Psychology

Losing A Parent Can Be Harder Than You Imagine

Pretty much everyone dreads the day one or both of their parents passes away. Age doesn’t matter. Even if your 7 or 70, the death of a parent changes you in ways you never imagined it would. If you’ve already lost one or both of your parents, I am deeply, deeply sorry for your loss. Death is something you can never quite shake. Especially if it involves some really close to you. At the end of this article are some resources to help you cope with your grief. I wish you a healthy recovery process.

How losing a parent changes you:

1. You Become More Anxious

When you’re learning to cope with grief, everyday stress becomes even harder to bear. You begin to worry about your family and especially yourself. There’s even research that shows grief can cause higher instances of depression, anxiety, and substance abuse.

2. You Can’t Deal With People Complaining About Their Parents

“You don’t know what you got ’til it’s gone” — Cinderella The saying’s true. Whenever you’ve lost a parent, complaints people have about their own begin to rub you the wrong way. What you wouldn’t give to hear your mother talk your ear off for hours, or for your father to invite you out for fishing even though you’ve told him that’s the last thing you’d ever want to do.

3. You Can Feel Grief in Your Body

Your body holds onto emotions and that can translate into pain or illness when you’re wracked with such strong emotions as grief. It’s times like this when self-love and care are crucial. Studies show that men are especially prone to illness and pain associated with grief, so don’t push yourself too hard. You’re going through a terrible experience

4. You Learn to Live with Sadness

Grief isn’t something that just goes away once you hit the maximum grief limit. It tends to linger in the background, even when you start recovering. There are going to be days when you feel fine and others where you’re sick with a longing to see your parents.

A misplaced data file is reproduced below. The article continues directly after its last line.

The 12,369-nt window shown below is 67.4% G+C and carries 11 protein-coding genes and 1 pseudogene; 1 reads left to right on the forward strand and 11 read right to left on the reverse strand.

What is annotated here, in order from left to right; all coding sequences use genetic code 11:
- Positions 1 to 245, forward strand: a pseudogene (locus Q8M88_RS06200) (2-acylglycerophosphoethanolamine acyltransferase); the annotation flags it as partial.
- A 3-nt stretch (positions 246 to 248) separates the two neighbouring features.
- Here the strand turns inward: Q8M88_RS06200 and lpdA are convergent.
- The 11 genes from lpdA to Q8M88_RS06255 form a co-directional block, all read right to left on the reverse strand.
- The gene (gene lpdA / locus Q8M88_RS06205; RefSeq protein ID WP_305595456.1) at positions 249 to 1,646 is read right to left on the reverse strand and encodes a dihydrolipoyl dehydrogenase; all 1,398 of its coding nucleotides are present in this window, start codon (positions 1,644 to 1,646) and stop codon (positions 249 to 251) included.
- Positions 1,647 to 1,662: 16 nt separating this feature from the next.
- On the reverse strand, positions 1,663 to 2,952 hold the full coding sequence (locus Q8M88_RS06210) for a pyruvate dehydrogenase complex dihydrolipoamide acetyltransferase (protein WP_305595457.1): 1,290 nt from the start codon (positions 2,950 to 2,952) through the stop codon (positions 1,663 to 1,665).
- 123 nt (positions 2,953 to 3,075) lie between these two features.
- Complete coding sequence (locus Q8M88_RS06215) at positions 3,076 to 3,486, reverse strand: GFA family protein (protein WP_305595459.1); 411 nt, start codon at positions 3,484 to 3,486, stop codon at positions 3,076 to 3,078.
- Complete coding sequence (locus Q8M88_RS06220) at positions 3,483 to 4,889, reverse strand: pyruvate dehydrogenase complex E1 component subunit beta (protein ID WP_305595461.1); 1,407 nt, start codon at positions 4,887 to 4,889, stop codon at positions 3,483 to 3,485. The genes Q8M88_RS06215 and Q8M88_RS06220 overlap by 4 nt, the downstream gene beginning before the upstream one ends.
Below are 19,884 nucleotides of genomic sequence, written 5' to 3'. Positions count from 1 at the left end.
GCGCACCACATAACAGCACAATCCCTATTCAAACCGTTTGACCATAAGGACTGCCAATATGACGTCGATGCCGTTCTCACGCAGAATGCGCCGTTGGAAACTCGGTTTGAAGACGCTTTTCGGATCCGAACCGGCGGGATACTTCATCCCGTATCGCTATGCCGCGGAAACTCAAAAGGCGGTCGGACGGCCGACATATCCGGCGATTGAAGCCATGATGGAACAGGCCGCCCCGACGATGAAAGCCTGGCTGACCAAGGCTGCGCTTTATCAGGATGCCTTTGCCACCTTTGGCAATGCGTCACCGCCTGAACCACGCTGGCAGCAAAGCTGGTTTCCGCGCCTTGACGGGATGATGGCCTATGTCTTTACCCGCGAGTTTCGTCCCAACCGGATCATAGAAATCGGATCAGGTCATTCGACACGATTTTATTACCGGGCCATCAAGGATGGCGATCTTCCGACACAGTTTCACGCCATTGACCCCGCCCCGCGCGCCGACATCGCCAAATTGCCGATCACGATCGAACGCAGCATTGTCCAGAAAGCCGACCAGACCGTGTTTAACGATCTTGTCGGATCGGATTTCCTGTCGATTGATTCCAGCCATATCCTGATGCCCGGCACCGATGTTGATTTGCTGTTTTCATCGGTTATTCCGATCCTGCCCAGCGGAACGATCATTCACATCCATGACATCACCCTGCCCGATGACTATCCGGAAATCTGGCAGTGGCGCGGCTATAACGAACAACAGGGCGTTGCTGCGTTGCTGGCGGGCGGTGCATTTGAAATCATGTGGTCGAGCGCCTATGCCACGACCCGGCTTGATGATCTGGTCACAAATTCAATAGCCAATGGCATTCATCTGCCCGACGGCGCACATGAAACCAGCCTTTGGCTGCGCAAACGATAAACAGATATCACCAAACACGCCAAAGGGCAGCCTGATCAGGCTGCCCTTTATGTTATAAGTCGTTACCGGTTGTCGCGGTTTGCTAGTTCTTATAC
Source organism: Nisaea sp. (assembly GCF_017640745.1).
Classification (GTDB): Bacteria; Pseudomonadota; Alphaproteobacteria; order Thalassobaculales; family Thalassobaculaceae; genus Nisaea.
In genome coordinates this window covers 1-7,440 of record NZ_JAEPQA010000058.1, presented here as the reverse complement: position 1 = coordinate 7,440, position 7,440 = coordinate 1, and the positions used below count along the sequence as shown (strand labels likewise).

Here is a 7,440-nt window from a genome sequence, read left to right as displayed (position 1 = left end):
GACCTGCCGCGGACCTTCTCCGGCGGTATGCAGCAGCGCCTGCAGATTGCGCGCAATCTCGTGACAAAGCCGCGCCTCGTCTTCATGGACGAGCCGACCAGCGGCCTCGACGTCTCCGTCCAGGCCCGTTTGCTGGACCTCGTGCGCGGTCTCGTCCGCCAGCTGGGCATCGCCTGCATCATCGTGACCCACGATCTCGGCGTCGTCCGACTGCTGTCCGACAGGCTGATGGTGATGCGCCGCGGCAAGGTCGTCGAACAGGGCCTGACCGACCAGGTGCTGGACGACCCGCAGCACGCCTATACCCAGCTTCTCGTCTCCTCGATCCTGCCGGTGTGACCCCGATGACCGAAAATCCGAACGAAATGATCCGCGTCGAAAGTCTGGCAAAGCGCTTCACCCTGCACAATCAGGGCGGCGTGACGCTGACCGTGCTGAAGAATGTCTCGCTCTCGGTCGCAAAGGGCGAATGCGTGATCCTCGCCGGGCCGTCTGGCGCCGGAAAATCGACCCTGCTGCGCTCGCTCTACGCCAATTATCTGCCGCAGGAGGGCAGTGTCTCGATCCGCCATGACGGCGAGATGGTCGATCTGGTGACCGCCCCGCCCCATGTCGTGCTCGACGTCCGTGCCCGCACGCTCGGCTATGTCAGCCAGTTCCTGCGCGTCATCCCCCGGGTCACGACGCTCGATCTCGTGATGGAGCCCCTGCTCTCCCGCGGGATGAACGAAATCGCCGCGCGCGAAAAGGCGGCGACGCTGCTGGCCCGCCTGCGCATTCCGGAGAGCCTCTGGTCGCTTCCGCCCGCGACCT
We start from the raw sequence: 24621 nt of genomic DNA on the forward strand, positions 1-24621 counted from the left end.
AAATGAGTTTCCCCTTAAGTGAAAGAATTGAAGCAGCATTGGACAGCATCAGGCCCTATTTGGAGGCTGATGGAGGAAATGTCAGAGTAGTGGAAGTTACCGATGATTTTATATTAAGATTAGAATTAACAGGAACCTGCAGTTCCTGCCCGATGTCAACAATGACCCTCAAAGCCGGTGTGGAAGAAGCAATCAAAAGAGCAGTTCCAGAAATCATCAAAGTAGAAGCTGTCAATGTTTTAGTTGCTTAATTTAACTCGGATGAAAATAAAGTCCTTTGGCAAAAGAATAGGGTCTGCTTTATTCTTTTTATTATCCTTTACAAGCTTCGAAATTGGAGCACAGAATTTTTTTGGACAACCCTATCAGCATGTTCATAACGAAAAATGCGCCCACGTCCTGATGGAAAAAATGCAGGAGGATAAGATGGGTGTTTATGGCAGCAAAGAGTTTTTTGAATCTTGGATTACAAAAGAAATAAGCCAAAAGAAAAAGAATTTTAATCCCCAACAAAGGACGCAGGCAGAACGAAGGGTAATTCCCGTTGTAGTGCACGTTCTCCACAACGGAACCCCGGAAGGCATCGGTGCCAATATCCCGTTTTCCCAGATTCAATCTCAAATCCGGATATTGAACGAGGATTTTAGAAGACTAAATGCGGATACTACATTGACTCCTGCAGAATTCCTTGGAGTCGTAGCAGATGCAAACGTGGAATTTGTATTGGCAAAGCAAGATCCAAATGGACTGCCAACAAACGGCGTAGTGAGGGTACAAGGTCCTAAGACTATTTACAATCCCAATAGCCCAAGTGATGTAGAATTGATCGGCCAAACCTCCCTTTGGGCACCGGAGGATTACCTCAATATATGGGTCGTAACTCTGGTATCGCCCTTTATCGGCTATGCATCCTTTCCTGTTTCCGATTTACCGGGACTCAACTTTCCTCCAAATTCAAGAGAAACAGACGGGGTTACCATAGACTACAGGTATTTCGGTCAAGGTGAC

But if you find that you always feel terrible after a few months, or a year or so, you should go to a doctor. You could have persistent complex bereavement disorder and you should get treatment if your grief begins to affect the overall quality of your life.

5. Holidays Have Changed

Especially with holidays where the focus is family, you can begin to feel hollow or lonely when that time of the year rolls around. Eventually, you’ll adapt to your parent no longer being at the dinner table, but it will still be hard before then.

6. You Learn to Accept Their Flaws

As a child, your parents were flawless monoliths, but that vision slowly faded away as you got older. When your parents pass, you return to that childhood vision somewhat. You accept your parents’ flaws and find that it’s easier to forgive them for the times they weren’t at their best.

7. Your Emotions Become More Complicated

Grief is more than just a feeling. It’s an amalgamation of anger, guilt, fear, sadness, even numbness or relief. It suddenly becomes much harder to tell what’s what.

8. Your Relationship with Your Siblings Changes

Each family has a unique dynamic and when a parent dies, you tend to go to your siblings for support. A loss can sometimes heal a broken relationship and you feel the need to be close with the people still alive in your life.

9. You Catch Yourself Trying to Call Them

Whenever you pick up that phone to tell your parents about something great that just happened, there’s always that feeling of immense sadness when you realize they won’t be picking up ever again

10. You Learn How Strong Love Actually Is

Even though your parents are gone, you really come to understand how much you loved them. That isn’t really going to cure your grief or make you any less sad, but it’s somewhat comforting to think about all the ways your parents were there for you and how grateful you are for them.

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